Unemployment set to worsen claims ACCI

By: Chris Smith


Today’s rising jobless numbers warn of unemployment getting worse than expected unless domestic policy takes cost pressures off business say

Today’s rising jobless numbers warn of unemployment getting worse than expected unless domestic policy takes cost pressures off business say industry groups.

Unemployment dropped 47,100 in February from January figures.

That is the largest monthly increase in unemployment for more than ten years.

"There is a clear warning in these figures that the jobless rate will rise faster and steeper than forecasts of 7 percent by mid 2010, unless cost pressure is taken off employers," claim the Australian Chamber of Commerce and Industry (ACCI).

"These rising jobless figures send a direct message to governments and the Reserve Bank. Reduce interest rates further, start cutting payroll tax, and significantly moderate the new industrial relations laws."

"Unless this is done, the intended benefits of the recent stimulus packages will not be fully realised.

"Adding employment regulation onto business in the midst of a recession when the jobless rate is rising like this is high risk. The government’s IR policy, designed in good times, now clearly needs moderation. In the next seven days the Government and the Senate have an obligation to limit the risks of IR re-regulation.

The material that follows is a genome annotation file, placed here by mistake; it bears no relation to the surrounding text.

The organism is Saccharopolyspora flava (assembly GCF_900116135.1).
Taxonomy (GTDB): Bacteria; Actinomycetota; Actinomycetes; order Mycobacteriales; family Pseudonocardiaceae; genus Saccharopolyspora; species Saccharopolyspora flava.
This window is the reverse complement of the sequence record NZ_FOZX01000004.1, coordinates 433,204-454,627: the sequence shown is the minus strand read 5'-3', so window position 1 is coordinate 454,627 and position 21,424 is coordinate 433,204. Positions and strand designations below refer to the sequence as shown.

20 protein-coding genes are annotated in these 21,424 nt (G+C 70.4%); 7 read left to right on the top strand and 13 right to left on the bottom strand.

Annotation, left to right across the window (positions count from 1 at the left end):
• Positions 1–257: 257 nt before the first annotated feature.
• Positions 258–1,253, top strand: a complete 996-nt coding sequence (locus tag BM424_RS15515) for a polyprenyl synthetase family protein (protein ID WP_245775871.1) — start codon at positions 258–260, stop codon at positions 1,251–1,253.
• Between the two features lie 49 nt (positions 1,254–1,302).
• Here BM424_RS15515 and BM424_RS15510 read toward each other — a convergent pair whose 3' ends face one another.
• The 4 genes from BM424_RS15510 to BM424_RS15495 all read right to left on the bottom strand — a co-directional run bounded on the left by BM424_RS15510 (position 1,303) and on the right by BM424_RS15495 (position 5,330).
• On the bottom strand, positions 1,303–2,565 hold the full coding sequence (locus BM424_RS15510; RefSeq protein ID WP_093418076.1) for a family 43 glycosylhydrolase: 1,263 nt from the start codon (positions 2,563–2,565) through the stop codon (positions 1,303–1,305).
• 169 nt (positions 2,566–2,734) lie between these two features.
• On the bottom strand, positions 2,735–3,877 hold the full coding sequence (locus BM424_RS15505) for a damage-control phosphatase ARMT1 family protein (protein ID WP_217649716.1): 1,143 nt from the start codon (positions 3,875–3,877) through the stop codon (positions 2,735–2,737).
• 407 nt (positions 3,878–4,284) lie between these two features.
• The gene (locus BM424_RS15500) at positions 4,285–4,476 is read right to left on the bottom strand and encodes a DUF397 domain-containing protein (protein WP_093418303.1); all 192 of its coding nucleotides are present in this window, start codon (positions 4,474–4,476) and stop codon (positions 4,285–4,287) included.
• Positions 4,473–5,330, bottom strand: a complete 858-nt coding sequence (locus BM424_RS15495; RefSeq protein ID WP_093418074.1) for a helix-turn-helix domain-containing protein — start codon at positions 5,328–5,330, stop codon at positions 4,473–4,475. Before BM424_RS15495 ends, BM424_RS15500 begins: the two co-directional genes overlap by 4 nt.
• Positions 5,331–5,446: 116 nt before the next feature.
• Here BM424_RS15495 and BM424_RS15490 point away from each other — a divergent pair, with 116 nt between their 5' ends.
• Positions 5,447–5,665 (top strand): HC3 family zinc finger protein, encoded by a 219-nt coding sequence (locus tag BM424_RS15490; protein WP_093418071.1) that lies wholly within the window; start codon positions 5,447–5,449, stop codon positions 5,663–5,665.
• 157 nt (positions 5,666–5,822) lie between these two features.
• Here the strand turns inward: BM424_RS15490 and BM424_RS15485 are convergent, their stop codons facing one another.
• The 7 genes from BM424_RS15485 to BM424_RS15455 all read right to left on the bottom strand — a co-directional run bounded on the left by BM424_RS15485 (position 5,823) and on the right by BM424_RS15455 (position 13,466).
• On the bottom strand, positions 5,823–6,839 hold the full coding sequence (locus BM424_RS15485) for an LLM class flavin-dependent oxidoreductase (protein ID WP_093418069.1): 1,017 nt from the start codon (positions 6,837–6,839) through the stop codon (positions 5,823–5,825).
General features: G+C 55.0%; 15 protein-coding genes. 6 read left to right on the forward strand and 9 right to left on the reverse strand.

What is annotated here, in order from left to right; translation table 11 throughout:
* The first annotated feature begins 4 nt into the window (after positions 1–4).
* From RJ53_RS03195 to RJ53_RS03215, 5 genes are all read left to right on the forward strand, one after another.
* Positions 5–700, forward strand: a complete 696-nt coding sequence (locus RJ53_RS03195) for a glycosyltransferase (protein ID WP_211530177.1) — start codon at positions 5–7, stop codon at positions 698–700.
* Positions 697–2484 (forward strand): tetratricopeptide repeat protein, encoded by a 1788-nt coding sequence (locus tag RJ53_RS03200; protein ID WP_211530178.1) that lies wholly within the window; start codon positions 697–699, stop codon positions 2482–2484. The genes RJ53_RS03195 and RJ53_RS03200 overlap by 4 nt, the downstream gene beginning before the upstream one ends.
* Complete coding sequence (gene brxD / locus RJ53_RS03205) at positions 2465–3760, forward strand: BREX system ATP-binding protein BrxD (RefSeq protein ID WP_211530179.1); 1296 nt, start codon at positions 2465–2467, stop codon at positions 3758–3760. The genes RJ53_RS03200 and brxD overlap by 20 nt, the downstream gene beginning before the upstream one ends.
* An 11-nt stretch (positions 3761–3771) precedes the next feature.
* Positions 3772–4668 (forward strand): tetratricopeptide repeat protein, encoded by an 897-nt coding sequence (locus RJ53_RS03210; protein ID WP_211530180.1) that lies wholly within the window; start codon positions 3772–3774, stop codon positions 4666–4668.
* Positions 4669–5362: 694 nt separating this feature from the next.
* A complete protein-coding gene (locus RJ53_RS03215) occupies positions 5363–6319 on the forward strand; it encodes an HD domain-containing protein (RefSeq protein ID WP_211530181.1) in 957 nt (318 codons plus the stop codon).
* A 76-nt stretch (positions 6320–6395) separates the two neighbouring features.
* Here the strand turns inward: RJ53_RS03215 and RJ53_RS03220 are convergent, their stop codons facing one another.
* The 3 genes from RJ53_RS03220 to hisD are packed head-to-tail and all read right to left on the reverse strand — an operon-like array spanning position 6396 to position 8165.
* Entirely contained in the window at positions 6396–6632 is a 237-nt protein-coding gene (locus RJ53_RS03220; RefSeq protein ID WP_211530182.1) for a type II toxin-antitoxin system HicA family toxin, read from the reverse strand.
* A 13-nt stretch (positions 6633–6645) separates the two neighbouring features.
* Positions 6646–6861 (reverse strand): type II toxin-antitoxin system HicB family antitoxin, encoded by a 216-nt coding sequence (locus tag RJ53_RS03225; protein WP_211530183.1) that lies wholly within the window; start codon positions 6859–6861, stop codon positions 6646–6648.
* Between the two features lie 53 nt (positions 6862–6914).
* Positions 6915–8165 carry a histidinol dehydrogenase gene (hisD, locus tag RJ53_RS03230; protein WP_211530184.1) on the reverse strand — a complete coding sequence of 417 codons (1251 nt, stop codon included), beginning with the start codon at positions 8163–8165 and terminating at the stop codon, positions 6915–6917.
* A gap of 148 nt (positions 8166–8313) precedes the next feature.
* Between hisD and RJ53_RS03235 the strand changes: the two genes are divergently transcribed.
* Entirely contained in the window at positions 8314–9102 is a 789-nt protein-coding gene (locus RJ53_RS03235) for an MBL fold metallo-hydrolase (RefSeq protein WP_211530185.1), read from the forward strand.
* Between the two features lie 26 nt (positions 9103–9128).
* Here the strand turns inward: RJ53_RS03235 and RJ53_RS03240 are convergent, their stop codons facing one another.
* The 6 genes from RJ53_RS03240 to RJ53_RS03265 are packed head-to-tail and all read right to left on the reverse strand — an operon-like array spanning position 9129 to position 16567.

"A failure to do so means Australian policy would be contributing to higher unemployment that is driven by the global recession.

"In addition, now is not the time to introduce an emissions trading regime that will be detrimental to our competitiveness and jobs."

The pace of jobs growth in the economy has effectively stalled over the past year, while unemployment has risen from 3.9 percent to 5.2 percent.

Employment lags activity and there is every expectation that labour market conditions will deteriorate further following the contraction in non-farm GDP in both the September and December quarters of 2008.

Australia’s unemployment rate jumped 0.4 percentage points to 5.2 percent in February as job losses across the country fed through to official data.

The increase in the seasonally adjusted rate was fuelled by a fall in full-time employment, with 53,800 positions shed in the month, as well as a 0.2 percentage point increase in the participation rate.

Part-time employment increased by 55,600, producing an overall gain of 1,800 part-time and full-time jobs.

The male unemployment rate increased by 0.3 percentage points to 5.1 percent, and the female unemployment rate increased by 0.5 percentage points to 5.3 percent

You can also follow our updates by liking us on Facebook